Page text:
Trump’s sanctions are also illegal under both US and international law. They violate the charter of the Organization of American States (Chapter 4, Article 19) and other international treaties that the US has signed. To comply with US law, the president also has to lie and say that Americans are suffering from a “national emergency” due to an “unusual and extraordinary threat to national security” posed by Venezuela. This is obviously ridiculous.

The sanctions do their damage primarily by prohibiting Venezuela from borrowing or selling assets in the US financial system. They also prohibit CITGO, the US-based fuel industry company that is owned by the Venezuelan government, from sending dividends or profits back to Venezuela. In addition, if Venezuela wanted to do a debt restructuring, so as to reduce debt service during the current crisis, it would be unable to do this because it wouldn’t be able to issue new bonds. Basically, Trump’s executive order will cut off most sources of potential financing, other than from Russia or China. This would cause imports, which have already fallen by more than 75 percent over the past five years, to fall further. This means more shortages and further economic decline, since much of Venezuela’s domestic production is dependent on imports.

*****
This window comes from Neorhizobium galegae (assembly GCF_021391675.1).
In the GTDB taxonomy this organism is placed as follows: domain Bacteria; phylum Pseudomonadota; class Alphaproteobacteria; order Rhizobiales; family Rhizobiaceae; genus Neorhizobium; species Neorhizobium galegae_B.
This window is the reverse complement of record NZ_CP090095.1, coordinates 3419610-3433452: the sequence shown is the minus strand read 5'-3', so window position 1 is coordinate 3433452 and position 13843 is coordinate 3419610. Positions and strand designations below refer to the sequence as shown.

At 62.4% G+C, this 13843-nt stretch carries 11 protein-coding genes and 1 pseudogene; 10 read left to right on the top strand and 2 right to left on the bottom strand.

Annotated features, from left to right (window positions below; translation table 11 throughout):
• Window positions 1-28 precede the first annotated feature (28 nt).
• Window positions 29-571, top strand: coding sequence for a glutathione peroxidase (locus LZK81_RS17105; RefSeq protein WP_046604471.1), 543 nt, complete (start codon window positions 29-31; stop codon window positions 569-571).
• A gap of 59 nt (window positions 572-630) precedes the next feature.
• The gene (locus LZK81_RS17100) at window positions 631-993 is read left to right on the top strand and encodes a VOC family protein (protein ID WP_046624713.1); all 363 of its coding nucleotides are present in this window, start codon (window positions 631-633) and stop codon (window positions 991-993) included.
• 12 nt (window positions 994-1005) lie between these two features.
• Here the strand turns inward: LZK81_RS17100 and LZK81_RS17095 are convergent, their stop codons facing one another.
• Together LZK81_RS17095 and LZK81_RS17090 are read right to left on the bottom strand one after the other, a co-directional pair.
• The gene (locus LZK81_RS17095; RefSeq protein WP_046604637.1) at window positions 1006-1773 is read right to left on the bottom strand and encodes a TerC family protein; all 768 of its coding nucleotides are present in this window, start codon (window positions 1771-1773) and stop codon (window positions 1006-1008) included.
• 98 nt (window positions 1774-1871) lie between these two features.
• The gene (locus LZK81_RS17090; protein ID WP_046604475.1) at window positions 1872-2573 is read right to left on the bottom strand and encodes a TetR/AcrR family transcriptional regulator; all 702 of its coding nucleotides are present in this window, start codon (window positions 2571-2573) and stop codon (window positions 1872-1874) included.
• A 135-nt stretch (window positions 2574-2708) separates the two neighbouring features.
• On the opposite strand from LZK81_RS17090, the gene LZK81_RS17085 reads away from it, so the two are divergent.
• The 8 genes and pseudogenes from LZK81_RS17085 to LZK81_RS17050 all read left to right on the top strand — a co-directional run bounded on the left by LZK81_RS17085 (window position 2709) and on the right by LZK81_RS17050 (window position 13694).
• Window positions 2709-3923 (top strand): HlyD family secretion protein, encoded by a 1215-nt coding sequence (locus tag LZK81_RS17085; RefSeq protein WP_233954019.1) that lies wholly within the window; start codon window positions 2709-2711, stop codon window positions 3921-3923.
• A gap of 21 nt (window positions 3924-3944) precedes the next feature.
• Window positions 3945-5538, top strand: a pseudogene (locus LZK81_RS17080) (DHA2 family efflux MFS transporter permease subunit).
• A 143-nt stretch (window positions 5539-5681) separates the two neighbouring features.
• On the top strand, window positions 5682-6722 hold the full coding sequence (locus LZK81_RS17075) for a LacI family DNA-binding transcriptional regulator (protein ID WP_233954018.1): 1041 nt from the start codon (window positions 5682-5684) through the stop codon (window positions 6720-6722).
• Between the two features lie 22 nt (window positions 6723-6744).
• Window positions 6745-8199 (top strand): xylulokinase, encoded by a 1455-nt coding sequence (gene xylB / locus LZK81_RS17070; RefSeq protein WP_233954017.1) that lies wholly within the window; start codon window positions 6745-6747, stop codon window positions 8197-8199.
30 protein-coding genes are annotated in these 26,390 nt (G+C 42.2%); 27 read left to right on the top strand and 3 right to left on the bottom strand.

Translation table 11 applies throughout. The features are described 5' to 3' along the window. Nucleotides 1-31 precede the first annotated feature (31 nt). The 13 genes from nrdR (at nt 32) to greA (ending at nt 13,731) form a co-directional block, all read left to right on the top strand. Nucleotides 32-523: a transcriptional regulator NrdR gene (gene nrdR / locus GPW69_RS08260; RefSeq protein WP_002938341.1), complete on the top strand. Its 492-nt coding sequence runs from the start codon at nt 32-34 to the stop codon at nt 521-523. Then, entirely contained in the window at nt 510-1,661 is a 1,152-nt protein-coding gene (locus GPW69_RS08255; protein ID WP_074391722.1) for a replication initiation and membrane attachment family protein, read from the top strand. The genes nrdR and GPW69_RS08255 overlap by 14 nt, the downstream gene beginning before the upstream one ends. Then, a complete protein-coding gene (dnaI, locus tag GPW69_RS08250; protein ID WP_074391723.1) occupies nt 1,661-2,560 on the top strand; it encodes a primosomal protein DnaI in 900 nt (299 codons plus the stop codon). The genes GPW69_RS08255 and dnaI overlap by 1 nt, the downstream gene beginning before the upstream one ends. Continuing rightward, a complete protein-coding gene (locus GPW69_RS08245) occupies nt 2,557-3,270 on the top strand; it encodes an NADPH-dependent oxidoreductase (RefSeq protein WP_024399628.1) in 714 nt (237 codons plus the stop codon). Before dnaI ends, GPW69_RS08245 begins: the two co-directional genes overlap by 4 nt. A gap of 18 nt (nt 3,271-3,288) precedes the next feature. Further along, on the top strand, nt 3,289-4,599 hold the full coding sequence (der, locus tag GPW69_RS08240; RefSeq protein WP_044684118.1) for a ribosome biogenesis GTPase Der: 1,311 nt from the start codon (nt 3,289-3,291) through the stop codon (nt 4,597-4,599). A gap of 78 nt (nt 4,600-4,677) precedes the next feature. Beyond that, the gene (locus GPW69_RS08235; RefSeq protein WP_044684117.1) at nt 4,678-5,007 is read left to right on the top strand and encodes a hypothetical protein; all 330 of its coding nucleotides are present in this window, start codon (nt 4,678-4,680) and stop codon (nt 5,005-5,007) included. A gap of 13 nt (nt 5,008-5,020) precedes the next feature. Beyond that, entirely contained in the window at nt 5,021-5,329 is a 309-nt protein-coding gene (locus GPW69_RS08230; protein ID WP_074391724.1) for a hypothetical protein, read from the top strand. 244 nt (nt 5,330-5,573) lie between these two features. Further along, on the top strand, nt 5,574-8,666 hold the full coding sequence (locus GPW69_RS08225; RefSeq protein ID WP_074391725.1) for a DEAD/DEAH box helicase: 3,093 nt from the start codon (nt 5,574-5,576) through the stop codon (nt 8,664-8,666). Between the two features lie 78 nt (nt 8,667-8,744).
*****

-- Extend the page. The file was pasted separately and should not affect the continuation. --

The executive order carries an exemption for oil imports from Venezuela.

Why would Trump do something that even his right-wing allies in Latin America, and most of the Venezuelan opposition did not support when Trump threatened to do this last month? As with many apparently irrational decisions by this president, it’s not that easy to know for sure. But it seems that the strategy is to further destroy the economy to the point where people will rise up and overthrow the government, or perhaps to provoke a military coup.